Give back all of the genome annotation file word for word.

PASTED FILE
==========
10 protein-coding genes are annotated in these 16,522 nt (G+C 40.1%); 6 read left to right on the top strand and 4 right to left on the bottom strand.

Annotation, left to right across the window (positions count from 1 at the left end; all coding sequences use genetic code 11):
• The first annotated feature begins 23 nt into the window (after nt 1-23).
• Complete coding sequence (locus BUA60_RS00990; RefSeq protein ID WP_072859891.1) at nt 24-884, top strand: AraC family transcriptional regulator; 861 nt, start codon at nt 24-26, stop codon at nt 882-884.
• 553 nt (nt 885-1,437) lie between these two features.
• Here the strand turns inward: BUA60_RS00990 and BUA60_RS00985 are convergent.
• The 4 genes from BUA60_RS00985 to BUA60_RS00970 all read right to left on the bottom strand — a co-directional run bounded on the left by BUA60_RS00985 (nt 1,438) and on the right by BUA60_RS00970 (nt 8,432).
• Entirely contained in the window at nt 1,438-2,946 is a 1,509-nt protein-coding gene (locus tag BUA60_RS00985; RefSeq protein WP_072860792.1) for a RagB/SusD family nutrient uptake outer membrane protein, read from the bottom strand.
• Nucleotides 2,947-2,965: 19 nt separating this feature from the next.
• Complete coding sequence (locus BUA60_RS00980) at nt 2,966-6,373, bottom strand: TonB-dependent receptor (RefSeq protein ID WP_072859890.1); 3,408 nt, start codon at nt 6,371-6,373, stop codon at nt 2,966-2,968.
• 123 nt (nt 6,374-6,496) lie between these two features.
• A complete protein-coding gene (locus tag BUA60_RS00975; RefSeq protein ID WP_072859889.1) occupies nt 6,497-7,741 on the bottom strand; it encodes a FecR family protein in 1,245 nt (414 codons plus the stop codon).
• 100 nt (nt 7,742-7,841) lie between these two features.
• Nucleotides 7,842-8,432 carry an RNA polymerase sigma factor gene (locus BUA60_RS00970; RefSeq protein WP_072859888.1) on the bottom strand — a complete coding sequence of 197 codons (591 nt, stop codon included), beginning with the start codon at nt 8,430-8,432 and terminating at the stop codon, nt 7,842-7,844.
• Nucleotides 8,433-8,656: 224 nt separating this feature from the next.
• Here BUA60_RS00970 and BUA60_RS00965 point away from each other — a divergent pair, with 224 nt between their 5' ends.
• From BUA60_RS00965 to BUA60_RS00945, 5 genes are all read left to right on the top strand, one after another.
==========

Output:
10 protein-coding genes are annotated in these 16,522 nt (G+C 40.1%); 6 read left to right on the top strand and 4 right to left on the bottom strand.

Annotation, left to right across the window (positions count from 1 at the left end; all coding sequences use genetic code 11):
• The first annotated feature begins 23 nt into the window (after nt 1-23).
• Complete coding sequence (locus BUA60_RS00990; RefSeq protein ID WP_072859891.1) at nt 24-884, top strand: AraC family transcriptional regulator; 861 nt, start codon at nt 24-26, stop codon at nt 882-884.
• 553 nt (nt 885-1,437) lie between these two features.
• Here the strand turns inward: BUA60_RS00990 and BUA60_RS00985 are convergent.
• The 4 genes from BUA60_RS00985 to BUA60_RS00970 all read right to left on the bottom strand — a co-directional run bounded on the left by BUA60_RS00985 (nt 1,438) and on the right by BUA60_RS00970 (nt 8,432).
• Entirely contained in the window at nt 1,438-2,946 is a 1,509-nt protein-coding gene (locus tag BUA60_RS00985; RefSeq protein WP_072860792.1) for a RagB/SusD family nutrient uptake outer membrane protein, read from the bottom strand.
• Nucleotides 2,947-2,965: 19 nt separating this feature from the next.
• Complete coding sequence (locus BUA60_RS00980) at nt 2,966-6,373, bottom strand: TonB-dependent receptor (RefSeq protein ID WP_072859890.1); 3,408 nt, start codon at nt 6,371-6,373, stop codon at nt 2,966-2,968.
• 123 nt (nt 6,374-6,496) lie between these two features.
• A complete protein-coding gene (locus tag BUA60_RS00975; RefSeq protein ID WP_072859889.1) occupies nt 6,497-7,741 on the bottom strand; it encodes a FecR family protein in 1,245 nt (414 codons plus the stop codon).
• 100 nt (nt 7,742-7,841) lie between these two features.
• Nucleotides 7,842-8,432 carry an RNA polymerase sigma factor gene (locus BUA60_RS00970; RefSeq protein WP_072859888.1) on the bottom strand — a complete coding sequence of 197 codons (591 nt, stop codon included), beginning with the start codon at nt 8,430-8,432 and terminating at the stop codon, nt 7,842-7,844.
• Nucleotides 8,433-8,656: 224 nt separating this feature from the next.
• Here BUA60_RS00970 and BUA60_RS00965 point away from each other — a divergent pair, with 224 nt between their 5' ends.
• From BUA60_RS00965 to BUA60_RS00945, 5 genes are all read left to right on the top strand, one after another.